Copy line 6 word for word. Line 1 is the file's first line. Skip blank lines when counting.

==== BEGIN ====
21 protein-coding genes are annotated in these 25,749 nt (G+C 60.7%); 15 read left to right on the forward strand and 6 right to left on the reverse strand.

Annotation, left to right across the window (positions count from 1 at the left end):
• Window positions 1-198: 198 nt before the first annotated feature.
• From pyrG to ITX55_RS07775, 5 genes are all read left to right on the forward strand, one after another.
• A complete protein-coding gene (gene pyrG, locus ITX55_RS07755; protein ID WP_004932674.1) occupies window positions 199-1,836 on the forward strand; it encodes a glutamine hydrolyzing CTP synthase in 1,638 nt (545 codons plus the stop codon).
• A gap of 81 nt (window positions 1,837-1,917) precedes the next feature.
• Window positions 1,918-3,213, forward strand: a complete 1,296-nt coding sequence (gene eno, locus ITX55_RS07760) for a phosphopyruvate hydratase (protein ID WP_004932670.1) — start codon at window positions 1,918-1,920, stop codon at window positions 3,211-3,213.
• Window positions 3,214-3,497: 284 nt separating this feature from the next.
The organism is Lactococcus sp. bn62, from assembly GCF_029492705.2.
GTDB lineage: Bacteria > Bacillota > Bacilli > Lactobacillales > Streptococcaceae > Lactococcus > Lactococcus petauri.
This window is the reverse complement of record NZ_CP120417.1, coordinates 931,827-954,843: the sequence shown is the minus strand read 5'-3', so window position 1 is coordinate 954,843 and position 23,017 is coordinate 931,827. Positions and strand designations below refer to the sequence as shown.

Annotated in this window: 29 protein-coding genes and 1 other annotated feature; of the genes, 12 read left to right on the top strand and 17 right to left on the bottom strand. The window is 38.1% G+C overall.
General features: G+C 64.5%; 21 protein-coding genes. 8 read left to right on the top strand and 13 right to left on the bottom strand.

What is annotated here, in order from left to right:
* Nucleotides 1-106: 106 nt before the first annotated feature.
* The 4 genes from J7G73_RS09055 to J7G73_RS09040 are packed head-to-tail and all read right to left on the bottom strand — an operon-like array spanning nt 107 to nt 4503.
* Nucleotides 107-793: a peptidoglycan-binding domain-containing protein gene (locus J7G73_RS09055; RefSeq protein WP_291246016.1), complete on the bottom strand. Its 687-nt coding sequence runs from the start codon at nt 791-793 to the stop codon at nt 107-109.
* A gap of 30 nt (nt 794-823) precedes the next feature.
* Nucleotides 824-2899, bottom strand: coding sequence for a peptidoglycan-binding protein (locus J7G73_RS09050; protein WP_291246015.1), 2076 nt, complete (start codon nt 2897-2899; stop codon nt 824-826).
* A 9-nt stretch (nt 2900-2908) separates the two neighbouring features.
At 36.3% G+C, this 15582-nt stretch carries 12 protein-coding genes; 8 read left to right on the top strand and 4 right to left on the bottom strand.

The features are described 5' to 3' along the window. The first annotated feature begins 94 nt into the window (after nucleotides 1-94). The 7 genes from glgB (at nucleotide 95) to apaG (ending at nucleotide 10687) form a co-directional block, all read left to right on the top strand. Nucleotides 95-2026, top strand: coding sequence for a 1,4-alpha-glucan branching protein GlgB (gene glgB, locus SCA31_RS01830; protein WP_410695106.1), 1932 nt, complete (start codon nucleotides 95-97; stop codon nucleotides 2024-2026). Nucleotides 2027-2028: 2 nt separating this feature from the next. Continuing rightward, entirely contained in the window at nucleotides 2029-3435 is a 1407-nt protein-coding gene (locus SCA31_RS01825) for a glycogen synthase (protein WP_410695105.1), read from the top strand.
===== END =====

• A gap of 81 nt (window positions 1,837-1,917) precedes the next feature.